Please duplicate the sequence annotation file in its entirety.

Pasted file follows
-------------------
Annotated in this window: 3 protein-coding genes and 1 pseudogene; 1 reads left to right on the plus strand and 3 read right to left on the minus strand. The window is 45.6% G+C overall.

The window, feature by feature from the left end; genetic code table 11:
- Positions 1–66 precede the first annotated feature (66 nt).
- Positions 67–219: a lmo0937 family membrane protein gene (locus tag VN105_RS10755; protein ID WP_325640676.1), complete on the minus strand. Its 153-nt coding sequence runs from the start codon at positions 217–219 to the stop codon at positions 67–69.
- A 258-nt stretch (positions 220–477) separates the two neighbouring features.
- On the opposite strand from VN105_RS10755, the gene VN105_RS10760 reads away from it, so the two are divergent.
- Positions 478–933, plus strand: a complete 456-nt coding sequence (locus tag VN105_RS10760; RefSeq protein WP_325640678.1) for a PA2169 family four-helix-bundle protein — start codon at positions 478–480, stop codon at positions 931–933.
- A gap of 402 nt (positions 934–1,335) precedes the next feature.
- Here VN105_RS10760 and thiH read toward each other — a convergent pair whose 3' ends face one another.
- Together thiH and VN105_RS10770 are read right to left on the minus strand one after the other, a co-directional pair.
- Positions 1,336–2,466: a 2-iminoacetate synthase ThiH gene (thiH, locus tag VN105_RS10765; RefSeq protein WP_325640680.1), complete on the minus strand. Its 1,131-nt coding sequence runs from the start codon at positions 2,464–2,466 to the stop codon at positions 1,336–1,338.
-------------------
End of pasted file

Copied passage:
Annotated in this window: 3 protein-coding genes and 1 pseudogene; 1 reads left to right on the plus strand and 3 read right to left on the minus strand. The window is 45.6% G+C overall.

The window, feature by feature from the left end; genetic code table 11:
- Positions 1–66 precede the first annotated feature (66 nt).
- Positions 67–219: a lmo0937 family membrane protein gene (locus tag VN105_RS10755; protein ID WP_325640676.1), complete on the minus strand. Its 153-nt coding sequence runs from the start codon at positions 217–219 to the stop codon at positions 67–69.
- A 258-nt stretch (positions 220–477) separates the two neighbouring features.
- On the opposite strand from VN105_RS10755, the gene VN105_RS10760 reads away from it, so the two are divergent.
- Positions 478–933, plus strand: a complete 456-nt coding sequence (locus tag VN105_RS10760; RefSeq protein WP_325640678.1) for a PA2169 family four-helix-bundle protein — start codon at positions 478–480, stop codon at positions 931–933.
- A gap of 402 nt (positions 934–1,335) precedes the next feature.
- Here VN105_RS10760 and thiH read toward each other — a convergent pair whose 3' ends face one another.
- Together thiH and VN105_RS10770 are read right to left on the minus strand one after the other, a co-directional pair.
- Positions 1,336–2,466: a 2-iminoacetate synthase ThiH gene (thiH, locus tag VN105_RS10765; RefSeq protein WP_325640680.1), complete on the minus strand. Its 1,131-nt coding sequence runs from the start codon at positions 2,464–2,466 to the stop codon at positions 1,336–1,338.